So if, on the one hand, behavioral economics teaches us that we are less free than we might like to think—because our agency is inescapably influenced by forces outside ourselves—it also teaches us that we are more free than we currently acknowledge, because we can change those environmental forces.
The issue, then, is not between freedom and tyranny. The issue is whether we will choose to consciously and deliberately shape those forces, or rather let them be determined by purely economic factors, as is the current status quo, such as in the case of the eye-level Kellogg’s cereal. (And if you don’t think that companies and ad agencies are using behavioral economics right now to fine-tune their appeals to you, we have some prime swampland in Florida to sell you.) That is, the choice is not between a paternalistic “bureaucrat in Washington DC” and “you,” or between being “nudged” or manipulated by someone else or having your own innocent agency; the choice is between having the nudger be responsive to political leaders whom you put in power and the nudger be, say, some advertising executive over whose decisions you never have any say.
Behavioral economics is thus not against freedom. Rather, as a tool it may make us more free, by making us more conscious about the nature of our freedom, and prompting us to recognize a certain responsibility for determining the architecture that influences our choices.
In so offering itself, behavioral economics presents an unlikely ally to those in the humanities who want not only to question the model of the rational, choosing self that has dominated economics for so long but also to question the naturalization of worldviews that have relied upon this unrealistic account of freedom. That is to say, this ideal has functioned as an invisible “nudge” of its own by, among other things, legitimating the political worldview inhabited by many libertarian concerns.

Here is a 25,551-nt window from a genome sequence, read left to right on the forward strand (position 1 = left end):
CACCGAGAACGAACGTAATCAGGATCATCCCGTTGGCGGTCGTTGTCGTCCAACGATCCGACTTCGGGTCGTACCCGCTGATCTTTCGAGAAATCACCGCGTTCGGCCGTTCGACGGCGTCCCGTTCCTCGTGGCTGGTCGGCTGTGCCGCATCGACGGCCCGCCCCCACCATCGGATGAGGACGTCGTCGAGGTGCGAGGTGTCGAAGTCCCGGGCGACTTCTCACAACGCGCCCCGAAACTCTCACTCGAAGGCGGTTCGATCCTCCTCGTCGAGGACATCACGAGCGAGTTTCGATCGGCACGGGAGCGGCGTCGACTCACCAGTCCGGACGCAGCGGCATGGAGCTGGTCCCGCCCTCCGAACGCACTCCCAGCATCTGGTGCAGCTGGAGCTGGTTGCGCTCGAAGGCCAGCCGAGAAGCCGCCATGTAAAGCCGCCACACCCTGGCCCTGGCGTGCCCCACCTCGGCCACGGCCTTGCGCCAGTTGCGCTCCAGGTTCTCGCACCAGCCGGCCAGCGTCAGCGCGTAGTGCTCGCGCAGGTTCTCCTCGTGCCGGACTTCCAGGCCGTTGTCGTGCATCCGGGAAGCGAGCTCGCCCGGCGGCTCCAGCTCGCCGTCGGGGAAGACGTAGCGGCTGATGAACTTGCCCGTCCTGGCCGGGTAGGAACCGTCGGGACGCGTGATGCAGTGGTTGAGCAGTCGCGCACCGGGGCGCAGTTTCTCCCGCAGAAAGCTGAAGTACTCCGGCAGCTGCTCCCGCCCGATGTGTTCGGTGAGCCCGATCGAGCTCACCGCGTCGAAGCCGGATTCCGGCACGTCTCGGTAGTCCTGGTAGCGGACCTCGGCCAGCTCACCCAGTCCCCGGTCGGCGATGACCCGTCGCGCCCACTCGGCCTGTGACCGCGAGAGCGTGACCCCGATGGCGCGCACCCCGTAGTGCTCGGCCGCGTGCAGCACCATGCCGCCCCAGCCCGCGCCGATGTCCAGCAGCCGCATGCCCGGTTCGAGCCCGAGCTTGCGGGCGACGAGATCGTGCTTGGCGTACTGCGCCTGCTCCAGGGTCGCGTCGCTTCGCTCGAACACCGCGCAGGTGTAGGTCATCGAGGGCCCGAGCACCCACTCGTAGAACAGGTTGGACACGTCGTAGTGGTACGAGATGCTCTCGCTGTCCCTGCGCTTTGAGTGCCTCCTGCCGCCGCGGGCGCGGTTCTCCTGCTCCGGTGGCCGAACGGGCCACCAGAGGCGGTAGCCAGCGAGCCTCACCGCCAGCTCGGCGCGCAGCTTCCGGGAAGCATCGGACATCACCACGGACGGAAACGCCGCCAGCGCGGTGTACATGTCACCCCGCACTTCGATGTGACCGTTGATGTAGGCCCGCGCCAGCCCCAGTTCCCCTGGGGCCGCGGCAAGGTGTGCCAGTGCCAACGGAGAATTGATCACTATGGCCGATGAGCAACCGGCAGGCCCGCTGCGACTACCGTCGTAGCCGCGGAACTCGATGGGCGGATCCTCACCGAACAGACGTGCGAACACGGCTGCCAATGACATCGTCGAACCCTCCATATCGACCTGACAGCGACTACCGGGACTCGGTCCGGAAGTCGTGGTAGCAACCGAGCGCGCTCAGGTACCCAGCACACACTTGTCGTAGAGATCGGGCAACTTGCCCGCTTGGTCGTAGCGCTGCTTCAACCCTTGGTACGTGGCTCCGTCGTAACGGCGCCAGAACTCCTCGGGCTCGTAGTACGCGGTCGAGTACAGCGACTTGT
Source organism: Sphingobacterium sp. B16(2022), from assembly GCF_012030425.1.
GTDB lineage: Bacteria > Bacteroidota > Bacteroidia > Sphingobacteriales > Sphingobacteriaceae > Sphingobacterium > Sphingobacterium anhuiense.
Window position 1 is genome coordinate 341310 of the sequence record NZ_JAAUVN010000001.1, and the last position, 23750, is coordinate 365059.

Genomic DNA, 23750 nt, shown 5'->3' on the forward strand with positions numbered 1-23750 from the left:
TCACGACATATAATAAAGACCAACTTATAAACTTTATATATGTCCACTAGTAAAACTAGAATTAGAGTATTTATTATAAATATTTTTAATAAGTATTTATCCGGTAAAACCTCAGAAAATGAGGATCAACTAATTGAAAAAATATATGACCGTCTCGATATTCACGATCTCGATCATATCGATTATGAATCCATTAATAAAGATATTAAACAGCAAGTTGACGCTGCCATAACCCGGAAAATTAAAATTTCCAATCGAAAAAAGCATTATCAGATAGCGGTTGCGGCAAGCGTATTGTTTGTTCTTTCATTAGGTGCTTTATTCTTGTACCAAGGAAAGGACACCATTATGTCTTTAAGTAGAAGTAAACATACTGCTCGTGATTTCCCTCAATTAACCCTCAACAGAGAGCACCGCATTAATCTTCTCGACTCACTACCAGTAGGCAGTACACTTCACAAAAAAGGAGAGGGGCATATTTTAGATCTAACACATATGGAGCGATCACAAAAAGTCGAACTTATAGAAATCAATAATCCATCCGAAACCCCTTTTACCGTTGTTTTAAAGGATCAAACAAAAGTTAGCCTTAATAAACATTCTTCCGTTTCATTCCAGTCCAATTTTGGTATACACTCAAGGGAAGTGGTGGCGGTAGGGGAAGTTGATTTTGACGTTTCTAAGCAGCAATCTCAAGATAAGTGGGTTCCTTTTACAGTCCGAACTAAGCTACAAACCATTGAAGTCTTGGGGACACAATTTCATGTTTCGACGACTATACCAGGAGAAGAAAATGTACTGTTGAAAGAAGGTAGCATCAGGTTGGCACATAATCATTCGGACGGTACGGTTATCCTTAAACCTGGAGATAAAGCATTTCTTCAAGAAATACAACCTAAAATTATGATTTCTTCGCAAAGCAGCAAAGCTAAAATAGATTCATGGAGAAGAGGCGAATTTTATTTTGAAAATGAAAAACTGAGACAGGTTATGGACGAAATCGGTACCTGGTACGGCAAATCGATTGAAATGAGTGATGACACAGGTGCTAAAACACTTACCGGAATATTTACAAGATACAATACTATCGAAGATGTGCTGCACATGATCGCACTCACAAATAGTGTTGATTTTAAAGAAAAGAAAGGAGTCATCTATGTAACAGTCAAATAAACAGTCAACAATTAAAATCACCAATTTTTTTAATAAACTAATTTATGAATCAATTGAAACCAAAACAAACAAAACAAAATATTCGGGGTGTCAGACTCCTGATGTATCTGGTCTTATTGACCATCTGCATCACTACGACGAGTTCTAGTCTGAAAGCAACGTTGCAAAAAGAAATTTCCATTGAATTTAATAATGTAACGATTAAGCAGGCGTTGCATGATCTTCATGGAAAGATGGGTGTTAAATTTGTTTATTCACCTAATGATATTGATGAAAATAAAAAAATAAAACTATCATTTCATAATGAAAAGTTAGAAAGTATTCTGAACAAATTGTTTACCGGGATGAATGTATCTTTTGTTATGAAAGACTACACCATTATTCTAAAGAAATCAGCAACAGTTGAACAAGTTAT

Consider Williams again. His description of the political sphere as one in which “traditionally consumers empower governments to protect them,” for example, expresses a historically located and contestable consumerist account of politics, one less about the collective pursuit of substantive common goods than about preserving maximally productive markets with minimal externalities. (To be clear, there is nothing “traditional”’ about this particular account of government; it would be profoundly alien—if not antithetical to the beliefs of—founders such as John Adams, Thomas Jefferson, and James Madison.) More generally, this picture of politics is often rooted in the view that libertarian economics is an “obvious” reality that the world presents to us, that freedom of consumer choice (the sheer presence of it—never mind the choice between what, or under what circumstances) is as substantial as freedom really ever needs to be, and that outcomes of procedurally free markets are at least “natural,” if not socially desirable.